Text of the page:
Monday, January 12, 2009

The much-anticipated demise of the gray lady

Yesterday, Britain's The Guardian produced a navel-gazer about the (mostly self-inflicted) financial wounds of "the gray lady" and its, quite possible, near-future demise. In the course of its pre-mortem on the New York Times, Paul Harris writes the following bit of drivel, demonstrating that the insular journalistic hothouse extends across the Atlantic Ocean.
It is hard to overstate the place that the New York Times holds in American journalism. It is worshipped by media professionals as the home of true, old-fashioned reporting. Many look enviously at its lavishly funded foreign operations, its arts coverage and its investigations unit. Liberal America regards the paper as a bible, while conservatives love to hate it.
In an earlier life, I was (briefly) senior editor for the launch and early days of the online edition of The New York Daily News. The News, like arch-competitor The New York Post, is a rough-around-the-edges, but credible, newspaper whose reporters know their beat, cover the city well, and do so while the news is relevant. Yes, the Post, in particular, takes a lot of grief for its tabloid style, but the two tabloids get the story right more often than not, and they're actually enjoyable to read.

The New York Times ...

reporters used to (and probably still) ask News and Post reporters for direction to some of the city's neighborhoods, because they might as well have been stranded in the Sahara desert if they crossed a bridge.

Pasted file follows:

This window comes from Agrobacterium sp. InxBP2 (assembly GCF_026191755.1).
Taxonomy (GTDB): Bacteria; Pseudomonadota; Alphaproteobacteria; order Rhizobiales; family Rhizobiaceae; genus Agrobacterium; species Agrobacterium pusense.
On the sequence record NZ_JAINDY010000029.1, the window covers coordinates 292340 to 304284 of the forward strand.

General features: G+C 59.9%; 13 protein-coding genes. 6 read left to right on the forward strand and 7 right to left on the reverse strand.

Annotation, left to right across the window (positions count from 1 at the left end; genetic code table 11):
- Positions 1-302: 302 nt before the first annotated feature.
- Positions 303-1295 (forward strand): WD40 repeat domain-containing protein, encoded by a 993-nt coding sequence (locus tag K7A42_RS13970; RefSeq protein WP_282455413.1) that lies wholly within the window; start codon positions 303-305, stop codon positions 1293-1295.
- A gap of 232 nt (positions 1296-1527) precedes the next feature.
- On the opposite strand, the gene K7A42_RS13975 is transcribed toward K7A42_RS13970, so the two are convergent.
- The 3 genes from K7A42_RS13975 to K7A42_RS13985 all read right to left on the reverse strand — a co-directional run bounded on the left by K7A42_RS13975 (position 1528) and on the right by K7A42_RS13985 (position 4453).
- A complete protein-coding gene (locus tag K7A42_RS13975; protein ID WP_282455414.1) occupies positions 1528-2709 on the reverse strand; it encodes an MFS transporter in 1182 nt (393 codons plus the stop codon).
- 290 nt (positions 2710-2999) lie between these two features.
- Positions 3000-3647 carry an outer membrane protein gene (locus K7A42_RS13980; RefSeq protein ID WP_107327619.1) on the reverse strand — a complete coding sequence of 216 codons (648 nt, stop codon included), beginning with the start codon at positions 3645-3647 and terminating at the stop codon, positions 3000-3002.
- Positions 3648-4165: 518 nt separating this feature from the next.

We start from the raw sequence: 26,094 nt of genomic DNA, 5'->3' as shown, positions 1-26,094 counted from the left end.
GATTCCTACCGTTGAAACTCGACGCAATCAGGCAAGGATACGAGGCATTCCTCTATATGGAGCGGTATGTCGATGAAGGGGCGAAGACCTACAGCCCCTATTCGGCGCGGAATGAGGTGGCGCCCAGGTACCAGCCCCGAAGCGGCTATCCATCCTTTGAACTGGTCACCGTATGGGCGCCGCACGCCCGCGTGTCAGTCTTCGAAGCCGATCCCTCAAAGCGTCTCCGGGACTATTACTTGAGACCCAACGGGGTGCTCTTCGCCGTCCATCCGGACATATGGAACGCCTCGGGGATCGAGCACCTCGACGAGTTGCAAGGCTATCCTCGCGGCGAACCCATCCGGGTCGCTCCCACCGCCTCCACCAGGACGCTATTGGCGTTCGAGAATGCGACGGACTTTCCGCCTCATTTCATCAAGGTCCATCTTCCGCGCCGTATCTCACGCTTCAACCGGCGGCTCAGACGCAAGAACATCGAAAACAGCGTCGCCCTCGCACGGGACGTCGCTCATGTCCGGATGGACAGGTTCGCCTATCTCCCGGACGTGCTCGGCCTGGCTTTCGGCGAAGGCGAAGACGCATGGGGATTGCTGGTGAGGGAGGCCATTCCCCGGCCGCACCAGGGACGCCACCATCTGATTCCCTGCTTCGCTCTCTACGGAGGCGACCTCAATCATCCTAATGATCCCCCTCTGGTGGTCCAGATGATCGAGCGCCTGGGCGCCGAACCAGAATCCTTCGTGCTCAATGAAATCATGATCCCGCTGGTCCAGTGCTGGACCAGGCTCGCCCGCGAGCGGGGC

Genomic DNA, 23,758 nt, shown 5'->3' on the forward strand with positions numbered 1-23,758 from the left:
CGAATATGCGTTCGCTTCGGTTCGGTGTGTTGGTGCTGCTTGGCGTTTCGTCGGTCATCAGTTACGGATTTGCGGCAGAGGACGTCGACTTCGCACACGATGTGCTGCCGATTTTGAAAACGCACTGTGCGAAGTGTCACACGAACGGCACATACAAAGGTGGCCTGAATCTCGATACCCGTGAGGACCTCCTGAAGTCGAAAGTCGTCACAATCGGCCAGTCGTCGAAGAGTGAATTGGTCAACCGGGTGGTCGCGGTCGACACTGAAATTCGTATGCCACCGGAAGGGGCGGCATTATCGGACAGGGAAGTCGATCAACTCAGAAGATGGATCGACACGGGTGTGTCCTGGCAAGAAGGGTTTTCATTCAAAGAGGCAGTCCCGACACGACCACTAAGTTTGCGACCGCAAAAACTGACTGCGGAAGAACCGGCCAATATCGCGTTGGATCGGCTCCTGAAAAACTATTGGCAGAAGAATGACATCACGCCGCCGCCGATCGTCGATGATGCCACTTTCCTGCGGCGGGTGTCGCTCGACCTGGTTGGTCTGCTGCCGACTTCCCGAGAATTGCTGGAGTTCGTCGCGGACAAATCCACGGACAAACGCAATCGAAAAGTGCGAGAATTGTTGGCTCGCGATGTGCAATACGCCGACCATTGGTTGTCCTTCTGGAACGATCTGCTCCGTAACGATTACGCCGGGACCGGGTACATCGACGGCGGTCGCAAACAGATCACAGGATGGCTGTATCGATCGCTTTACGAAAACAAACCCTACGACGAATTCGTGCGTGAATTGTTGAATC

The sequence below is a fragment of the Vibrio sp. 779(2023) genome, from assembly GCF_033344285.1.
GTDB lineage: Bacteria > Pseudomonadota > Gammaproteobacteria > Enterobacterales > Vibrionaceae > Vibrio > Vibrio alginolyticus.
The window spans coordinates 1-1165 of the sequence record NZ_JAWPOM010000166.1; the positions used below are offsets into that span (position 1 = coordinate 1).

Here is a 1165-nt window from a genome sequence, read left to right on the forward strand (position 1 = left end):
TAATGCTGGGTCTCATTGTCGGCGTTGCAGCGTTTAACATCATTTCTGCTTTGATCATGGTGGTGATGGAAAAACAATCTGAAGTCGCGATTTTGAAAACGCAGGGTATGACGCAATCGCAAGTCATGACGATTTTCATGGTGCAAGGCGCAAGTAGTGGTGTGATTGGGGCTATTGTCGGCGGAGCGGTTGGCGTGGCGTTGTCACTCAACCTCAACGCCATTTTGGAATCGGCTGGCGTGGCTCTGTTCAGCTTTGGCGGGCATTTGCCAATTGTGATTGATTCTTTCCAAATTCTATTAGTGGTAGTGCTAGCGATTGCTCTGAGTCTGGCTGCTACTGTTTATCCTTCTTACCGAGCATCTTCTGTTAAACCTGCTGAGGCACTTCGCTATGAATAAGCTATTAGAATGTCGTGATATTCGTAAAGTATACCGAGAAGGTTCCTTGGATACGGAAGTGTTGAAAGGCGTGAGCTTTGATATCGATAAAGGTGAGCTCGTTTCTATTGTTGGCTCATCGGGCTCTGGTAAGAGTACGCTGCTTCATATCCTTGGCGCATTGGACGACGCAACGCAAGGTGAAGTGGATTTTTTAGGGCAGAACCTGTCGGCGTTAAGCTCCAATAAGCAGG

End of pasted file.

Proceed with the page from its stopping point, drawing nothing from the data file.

No, I'm not kidding. That was a running joke among reporters from both the tabloids.

The paper covers Queens like it's Kazakhstan, anything west of the Hudson like it's Alpha Centauri, and serious life-and-death matters of international import primarily from the perspective of their impact on the Upper West Side of Manhattan.

If the Times covers a trend, it's a fair bet that it's been over for a year.

Hell. Old-fashioned reporting? Times reporters don't even write comprehensible ledes. Sure, they did swell in their creative writing classes, but just try to figure out where any given story is going without dragging yourself through the whole damned thing.

I'm not saying that the Times is worthless. But if newspapers were dogs, the News and the Post would be tough, street-wise mutts, and the Times would be a fluffy, just-bathed poodle. (Careful, don't spook it or it'll piss on the carpet).

The Times has access to movers and shakers and, no doubt, gets insights on national and international issues that aren't available to most other outlets. It does occasionally interesting analysis, though always -- always -- from within a half-inch of the conventional wisdom as seen by the JFK-to-Dulles power elites. And that access comes largely through the process of giving journalistic hand-jobs to a cultivated segment of the powers-that-be.

If the Times were to pass on, I have to wonder if it might not clear the field for new news operations that are not so ossified, not quite so incestuously connected with the supposed subjects of scrutiny, and, perhaps, just a tad less smug and insular in their cultural and political reference points.

There's plenty of room in the world for good news operations that are adaptable and appeal to an audience. If the New York Times can't survive changing circumstances ... well, the world will keep turning.



Blogger Kent McManigal said...

What's a "york" and why did they need a new one?

January 13, 2009 1:27 PM  

Post a Comment

Links to this post:

Create a Link

<< Home